Our Stolen Futurea book by Theo Colborn, Dianne Dumanoski, and John Peterson Myers
 
 

 

 
Reuters Health
31 March 2003

Study links common plastic to birth defects

By Maggie Fox

WASHINGTON (Reuters) - A common ingredient used to make plastics such as baby bottles causes birth defects in mice -- defects that could also occur in people, U.S. researchers said on Monday.

They urged more research into the potential effects of bisphenol A, a chemical long criticized by environmentalists as being a hormone disruptor that could cause defects in embryos.

The defects they found, when they occur in humans, can cause miscarriages or mental retardation such as Down Syndrome -- and they seem to be caused at what were considered to be low levels of exposure, the researchers report in the journal Current Biology.

The discovery came by accident, Patricia Hunt and colleagues at Case Western Reserve University in Ohio report.

Her team first noted a higher than normal increase in abnormalities in developing egg cells in female mice.

"We were looking at the processes as cells start to undergo division," Hunt, a geneticist, said in a telephone interview.

"The chromosomes are supposed to line up in an orderly fashion so they can divide in an orderly fashion. What we saw was a tremendous increase in the number of cells in which the alignment of chromosomes in the cells were not orderly at all -- they were very disorderly."

In the mice they were studying this only usually happens 2 percent of the time, but Hunt's team said 40 percent of the eggs were developing these problems.

They spent weeks looking for the cause.

"Nothing turned up. But...I noticed that the plastic cages looked kind of the worst for wear," Hunt said.

It turned out that a harsh detergent used to clean the cages had broken down the plastic, releasing bisphenol A.

Hunt's team deliberately exposed mice to small amounts of bisphenol A for short periods of time and found the abnormalities increased again.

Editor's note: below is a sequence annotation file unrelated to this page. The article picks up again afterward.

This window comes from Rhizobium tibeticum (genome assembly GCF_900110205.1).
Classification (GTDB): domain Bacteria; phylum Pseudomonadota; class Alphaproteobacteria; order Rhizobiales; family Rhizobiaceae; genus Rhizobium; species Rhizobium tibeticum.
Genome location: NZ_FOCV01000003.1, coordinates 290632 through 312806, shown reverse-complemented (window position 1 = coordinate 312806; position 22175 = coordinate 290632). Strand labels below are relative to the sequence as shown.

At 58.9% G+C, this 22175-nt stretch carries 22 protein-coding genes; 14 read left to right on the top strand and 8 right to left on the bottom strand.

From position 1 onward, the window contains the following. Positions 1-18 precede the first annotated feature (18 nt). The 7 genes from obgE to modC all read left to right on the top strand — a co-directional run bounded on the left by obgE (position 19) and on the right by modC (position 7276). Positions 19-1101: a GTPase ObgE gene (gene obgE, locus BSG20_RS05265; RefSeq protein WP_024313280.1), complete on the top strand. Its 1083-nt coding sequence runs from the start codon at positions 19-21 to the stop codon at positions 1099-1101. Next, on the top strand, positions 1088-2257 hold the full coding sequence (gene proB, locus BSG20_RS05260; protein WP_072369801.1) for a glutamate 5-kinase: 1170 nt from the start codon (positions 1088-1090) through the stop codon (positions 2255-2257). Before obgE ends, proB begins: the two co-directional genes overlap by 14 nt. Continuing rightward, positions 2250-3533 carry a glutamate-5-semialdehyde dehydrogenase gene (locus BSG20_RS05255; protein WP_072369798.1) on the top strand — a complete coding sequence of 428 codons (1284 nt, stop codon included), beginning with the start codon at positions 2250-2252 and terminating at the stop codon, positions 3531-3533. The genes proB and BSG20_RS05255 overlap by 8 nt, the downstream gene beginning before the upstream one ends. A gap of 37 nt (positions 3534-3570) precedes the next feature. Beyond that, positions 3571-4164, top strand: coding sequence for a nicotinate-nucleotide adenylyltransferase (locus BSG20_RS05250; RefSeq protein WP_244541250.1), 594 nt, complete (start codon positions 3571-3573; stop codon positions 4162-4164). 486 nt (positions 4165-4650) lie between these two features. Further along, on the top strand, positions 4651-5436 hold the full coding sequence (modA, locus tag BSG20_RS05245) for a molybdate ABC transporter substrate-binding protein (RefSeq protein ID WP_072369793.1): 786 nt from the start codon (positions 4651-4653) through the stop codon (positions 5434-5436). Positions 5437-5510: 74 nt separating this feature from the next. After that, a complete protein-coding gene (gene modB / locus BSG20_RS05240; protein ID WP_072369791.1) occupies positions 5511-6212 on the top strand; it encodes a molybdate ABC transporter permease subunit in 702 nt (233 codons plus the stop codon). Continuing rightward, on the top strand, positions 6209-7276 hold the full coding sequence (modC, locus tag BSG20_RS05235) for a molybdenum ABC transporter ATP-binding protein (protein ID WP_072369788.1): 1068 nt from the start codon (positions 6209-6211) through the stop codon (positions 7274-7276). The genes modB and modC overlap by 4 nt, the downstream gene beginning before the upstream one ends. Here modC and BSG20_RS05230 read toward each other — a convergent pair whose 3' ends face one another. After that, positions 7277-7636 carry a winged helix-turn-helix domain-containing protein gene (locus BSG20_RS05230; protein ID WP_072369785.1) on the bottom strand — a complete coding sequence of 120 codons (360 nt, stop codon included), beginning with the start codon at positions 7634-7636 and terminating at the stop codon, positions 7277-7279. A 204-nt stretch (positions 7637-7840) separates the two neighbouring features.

CHEMICALS THAT DISRUPT HORMONES

Many labs are studying the effects of bisphenol A and other chemicals that act as endocrine disruptors -- affecting the actions of hormones in the body. Some scientists fear that developing fetuses and young children are especially vulnerable to these effects.

"Pat Hunt hasn't shown damage in fetuses yet, but it has to be a subject of concern," said Fred vom Saal, an expert on the effects of toxins on reproduction at the University of Missouri.

"Bisphenol A is one of the most commonly used plastic materials in food containers, in beverage containers. This is a ubiquitous chemical...at least in the developed world. It is one of the top 50 chemicals in production."

Hunt, who studies the effects of aging on egg cells and fertility, said she was not even looking for chemical influences. "That's one of the things I think makes our study unusual," she said.

While the study says nothing about the effects of bisphenol A in humans, Hunt said there is reason to believe they would be similar. The changes in the mice cause aneuploidy -- a misalignment of the chromosomes that is seen in human birth defects and miscarriages.

"You don't wait to prove that it does that in people before you take some regulatory action," Vom Saal said, adding that he hopes Congress may now agree to fund more studies on the effects of bisphenol A.

"We are talking about these mice essentially drinking out of old baby bottles," Vom Saal said -- noting that hard plastic containers like bottles start leaching bisphenol A when they begin to look cracked or etched.

He urged the chemical industry to make more plastic products that do not contain bisphenol A.

Some of the funding for the study came from the industry-supported American Chemistry Council via the National Institute for Environmental Health Sciences.

 
     
     

 

 

 

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